Category Archives: Finale music notation

The Finale Tool Pallet Order Should Influence Your Workflow

Have you ever noticed that the Finale tool pallet is actually set up in the order that Finale prefers you enter things?

Finale 2014 Tool Pallet

Finale 2014 Tool Pallet

The tools for adding instruments, adding measures, changing key signatures, and changing time signatures are first on the pallet. That means Finale wants you to create a canvas so that pitches and rhythms can be added properly.

The note entry tools are next. This is because Finale is ready for you to enter pitches and rhythms with whatever note entry tool you’re most comfortable in. If you’ve already added enough measures, and plotted your key signature and time signature changes, you should theoretically be able to go to town on your note entry task without changing tools.

Dynamics are next on the tool pallet. Once you have all your notes entered, Finale wants you to go through your score and put in dynamics. As you know, this assists in playback as well. Finale understands how loud or soft to play back your notes just like an instrumentalist: it reads the dynamic markings first.

Articulations are next. You see, Finale doesn’t expect you to worry about dynamics and articulations as you’re entering the notes. Although you’re welcome to do so, you’ll just have to switch tools or know your keyboard shortcuts. Still, Finale is cool with you slapping those in as an after thought.

This on is important: The page layout tool is near the bottom of the tool pallet. Finale doesn’t even want you to worry about the spacing of the staffs or the layout of the page until after your music is entered, with dynamics, articulations, chords, lyrics, and all the other junk you might need. Only then does Finale think you’re ready to start laying out the page for print. If you keep this in mind, you could save yourself a lot of time. Try to stay out of the habit of monkeying around with page layout before you have all the other markings you need entered.

If you like adding articulations and dynamics at the same time that you’re entering notes, Finale can accommodate you. Learn these keyboard shortcuts if you’re a Simple Entry Tool fan.

And of course, with the new Score Manager tool, found in the Windows menu, Finale makes it easier than ever to add and remove staffs as an afterthought.

Have a Finale workflow question? Leave me a comment!

When is it a Copyright Violation?

When Is It Copyright Violation - Leading Notes Blog

Read the full article on the Leading Notes Blog:

Have you ever asked yourself if you’re in violation of copyright as you create custom sheet music for your students using your music notation software?

As a music educator who also owns a music notation software program, it’s easy to forget when I should, and shouldn’t be making custom arrangements for students without obtaining permission from an existing copyright owner. I spend my time during regular business hours at MakeMusic Inc., where I have access to an entire team of music engravers (Finale co-workers) and licensing experts (SmartMusic co-workers), so it’s easy to just shout over my cube wall and get amazing clarification on such a topic.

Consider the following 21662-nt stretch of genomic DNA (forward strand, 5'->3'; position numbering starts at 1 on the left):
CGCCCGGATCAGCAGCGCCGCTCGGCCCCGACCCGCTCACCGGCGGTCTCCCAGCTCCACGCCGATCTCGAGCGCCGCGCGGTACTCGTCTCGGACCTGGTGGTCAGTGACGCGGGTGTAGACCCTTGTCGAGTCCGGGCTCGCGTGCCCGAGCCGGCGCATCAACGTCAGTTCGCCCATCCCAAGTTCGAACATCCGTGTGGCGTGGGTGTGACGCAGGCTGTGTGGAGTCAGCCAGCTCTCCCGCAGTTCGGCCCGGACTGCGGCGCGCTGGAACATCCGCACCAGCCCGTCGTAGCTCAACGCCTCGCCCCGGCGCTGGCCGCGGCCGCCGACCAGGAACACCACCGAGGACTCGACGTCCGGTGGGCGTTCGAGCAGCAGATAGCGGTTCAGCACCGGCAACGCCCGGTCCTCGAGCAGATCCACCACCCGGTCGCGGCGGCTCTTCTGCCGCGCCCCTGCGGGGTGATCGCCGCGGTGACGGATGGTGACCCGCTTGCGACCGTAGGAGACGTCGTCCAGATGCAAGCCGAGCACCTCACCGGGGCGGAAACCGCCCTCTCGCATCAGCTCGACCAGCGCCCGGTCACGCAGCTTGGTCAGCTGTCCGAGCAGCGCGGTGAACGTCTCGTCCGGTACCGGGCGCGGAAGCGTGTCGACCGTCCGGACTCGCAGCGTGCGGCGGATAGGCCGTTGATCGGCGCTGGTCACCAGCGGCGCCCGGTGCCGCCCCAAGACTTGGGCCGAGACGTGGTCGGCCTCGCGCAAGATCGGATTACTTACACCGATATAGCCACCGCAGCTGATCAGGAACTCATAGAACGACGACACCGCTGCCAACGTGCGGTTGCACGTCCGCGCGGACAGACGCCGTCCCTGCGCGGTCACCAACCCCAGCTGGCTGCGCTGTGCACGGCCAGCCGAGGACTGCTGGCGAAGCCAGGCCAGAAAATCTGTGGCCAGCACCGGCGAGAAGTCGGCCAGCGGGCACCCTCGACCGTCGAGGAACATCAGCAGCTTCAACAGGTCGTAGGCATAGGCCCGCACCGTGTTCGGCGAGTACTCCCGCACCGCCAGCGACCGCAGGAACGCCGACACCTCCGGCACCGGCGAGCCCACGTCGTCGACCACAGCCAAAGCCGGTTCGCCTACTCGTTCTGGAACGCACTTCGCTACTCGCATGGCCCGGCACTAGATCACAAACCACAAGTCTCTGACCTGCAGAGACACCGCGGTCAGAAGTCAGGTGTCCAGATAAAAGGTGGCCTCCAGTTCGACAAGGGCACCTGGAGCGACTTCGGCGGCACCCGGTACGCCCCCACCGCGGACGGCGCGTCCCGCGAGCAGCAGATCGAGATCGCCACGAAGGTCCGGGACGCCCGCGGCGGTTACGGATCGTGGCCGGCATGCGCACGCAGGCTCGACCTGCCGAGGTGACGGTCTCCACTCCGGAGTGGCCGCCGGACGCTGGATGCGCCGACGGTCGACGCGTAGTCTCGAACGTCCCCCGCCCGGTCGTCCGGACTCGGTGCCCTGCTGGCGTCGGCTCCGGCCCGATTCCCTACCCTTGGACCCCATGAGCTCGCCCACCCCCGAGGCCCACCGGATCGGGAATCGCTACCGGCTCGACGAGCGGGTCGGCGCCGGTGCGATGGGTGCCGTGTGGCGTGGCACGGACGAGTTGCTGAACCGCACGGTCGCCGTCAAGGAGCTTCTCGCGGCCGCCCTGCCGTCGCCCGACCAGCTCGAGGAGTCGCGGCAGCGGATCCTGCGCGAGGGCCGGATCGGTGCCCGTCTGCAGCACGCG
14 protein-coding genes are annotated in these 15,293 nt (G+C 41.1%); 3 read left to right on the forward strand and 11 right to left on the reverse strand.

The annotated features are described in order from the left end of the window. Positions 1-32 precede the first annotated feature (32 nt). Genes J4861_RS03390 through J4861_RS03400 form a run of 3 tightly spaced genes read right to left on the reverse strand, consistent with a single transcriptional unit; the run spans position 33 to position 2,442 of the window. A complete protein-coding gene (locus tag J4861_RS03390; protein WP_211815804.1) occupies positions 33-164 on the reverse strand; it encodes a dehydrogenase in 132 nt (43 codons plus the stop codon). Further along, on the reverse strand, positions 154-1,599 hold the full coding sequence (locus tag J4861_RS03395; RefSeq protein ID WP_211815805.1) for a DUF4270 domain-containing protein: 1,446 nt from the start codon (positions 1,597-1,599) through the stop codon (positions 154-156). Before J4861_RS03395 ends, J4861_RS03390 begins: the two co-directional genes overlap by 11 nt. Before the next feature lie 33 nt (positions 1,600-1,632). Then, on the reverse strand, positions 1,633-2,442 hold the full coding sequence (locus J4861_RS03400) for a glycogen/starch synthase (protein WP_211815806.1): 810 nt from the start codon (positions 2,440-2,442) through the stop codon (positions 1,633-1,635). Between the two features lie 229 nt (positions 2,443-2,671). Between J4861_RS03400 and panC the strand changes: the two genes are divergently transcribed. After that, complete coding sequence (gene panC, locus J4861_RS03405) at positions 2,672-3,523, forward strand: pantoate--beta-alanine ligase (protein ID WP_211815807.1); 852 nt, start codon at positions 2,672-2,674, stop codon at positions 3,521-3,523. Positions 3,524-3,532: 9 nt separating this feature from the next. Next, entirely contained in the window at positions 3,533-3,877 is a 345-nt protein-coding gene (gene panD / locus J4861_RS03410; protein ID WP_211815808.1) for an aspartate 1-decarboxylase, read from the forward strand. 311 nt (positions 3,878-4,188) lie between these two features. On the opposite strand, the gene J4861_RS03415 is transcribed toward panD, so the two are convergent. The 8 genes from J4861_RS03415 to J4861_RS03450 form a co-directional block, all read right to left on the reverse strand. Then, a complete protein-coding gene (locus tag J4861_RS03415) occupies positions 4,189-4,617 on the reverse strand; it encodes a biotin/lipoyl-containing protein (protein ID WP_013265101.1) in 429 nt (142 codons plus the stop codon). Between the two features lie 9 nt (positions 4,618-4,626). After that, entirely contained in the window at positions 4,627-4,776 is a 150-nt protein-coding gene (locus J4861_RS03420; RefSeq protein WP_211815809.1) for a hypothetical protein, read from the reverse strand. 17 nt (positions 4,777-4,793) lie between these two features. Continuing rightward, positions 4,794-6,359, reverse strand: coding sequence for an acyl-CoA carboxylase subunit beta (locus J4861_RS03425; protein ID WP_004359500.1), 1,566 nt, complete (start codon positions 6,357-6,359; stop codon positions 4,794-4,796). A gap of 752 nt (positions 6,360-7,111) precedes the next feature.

The Leading Notes blog asked if I would share the love and provide a quick guideline for music educators who also use music notation software in their teaching practice. Read the full article here.

When Is It a Copyright Violation?

Hosted by Leading Notes – Music Education in Practice.


AlphaNotes in Finale

AlphaNotes in Finale
AlphaNotes in Finale

I am an ongoing guest author for the Alfred Legerlines blog, writing a series of articles for pianists with tips on using Finale music notation software. If you are a piano teacher, you may like part one of this series, which walks you through the steps for creating Alpha Notes in your own arrangements.

My beginning students typically learn through a method that fits their personality. I like teaching from Piano Adventures and American Popular Piano. However, I like to include home-made supplemental material, and for students who are learning to sight read, I sometimes like to include AlphaNotes in their scores. AlphaNotes is a font by Finale that puts the note name or solfedge abbreviation inside the notehead. Using AlphaNotes can even help my student’s parents, as I find that parents like helping with piano homework, and spend time writing in the note names under the note heads… which isn’t always correct if the parents can’t read music!

I don’t use AlphaNotes with students for long, because I don’t want them to be a crutch for the student. But they are certainly helpful at the beginning of the sight reading process. AlphaNotes are easy to make in Finale.

Read the full article on the Alfred Ledgerlines blog:

The blog will also show you how to find piano repertoire for your students that comes with Finale.

I’m happy to answer your Finale questions anytime. Leave me a comment below.

Handbells in Finale

colored noteheads and handbellsIf you arrange music for handbells, you may like the two part blog series that I’ve written for the Finale blog: Handbells in Finale.

Part 1: Using the Handbells template, and creating a “Handbells Used” chart.

Part 2: Display colored noteheads to correspond with the colors of your educational handbells.

I’m happy to answer your questions about Finale music notation software anytime. Leave me a comment below.